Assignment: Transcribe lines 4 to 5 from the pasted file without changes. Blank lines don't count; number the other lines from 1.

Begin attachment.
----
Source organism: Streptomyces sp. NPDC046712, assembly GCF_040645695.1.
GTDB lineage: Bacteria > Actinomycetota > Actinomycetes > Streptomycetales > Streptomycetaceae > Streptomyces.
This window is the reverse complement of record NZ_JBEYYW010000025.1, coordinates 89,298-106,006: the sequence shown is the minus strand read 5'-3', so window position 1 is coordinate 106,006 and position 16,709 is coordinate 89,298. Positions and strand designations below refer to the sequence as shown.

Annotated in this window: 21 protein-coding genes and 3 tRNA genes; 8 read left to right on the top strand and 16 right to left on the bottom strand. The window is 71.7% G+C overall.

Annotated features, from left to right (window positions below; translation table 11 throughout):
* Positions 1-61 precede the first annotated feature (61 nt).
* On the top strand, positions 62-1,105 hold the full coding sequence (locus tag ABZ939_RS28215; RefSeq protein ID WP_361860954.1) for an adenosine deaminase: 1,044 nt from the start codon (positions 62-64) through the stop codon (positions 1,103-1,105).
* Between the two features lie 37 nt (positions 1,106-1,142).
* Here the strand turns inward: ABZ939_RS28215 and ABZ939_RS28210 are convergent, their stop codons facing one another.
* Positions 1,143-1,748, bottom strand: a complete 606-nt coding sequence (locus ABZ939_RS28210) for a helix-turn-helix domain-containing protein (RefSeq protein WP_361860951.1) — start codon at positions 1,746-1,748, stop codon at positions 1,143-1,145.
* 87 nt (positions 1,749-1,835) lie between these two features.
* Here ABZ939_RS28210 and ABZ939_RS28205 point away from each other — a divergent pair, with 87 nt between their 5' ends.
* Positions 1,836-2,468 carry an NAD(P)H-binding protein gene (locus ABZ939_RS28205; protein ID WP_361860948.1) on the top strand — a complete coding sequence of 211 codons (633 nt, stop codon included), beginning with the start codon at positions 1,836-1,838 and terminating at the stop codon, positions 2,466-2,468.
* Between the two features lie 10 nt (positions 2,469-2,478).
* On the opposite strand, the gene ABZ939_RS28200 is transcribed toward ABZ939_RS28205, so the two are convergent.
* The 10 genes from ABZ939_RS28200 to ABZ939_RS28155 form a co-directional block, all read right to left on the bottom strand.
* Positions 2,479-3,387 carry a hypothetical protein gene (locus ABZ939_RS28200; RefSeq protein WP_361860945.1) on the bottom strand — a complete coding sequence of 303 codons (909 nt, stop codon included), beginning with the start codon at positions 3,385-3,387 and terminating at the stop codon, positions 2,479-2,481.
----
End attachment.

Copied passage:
Annotated in this window: 21 protein-coding genes and 3 tRNA genes; 8 read left to right on the top strand and 16 right to left on the bottom strand. The window is 71.7% G+C overall.

Annotated features, from left to right (window positions below; translation table 11 throughout):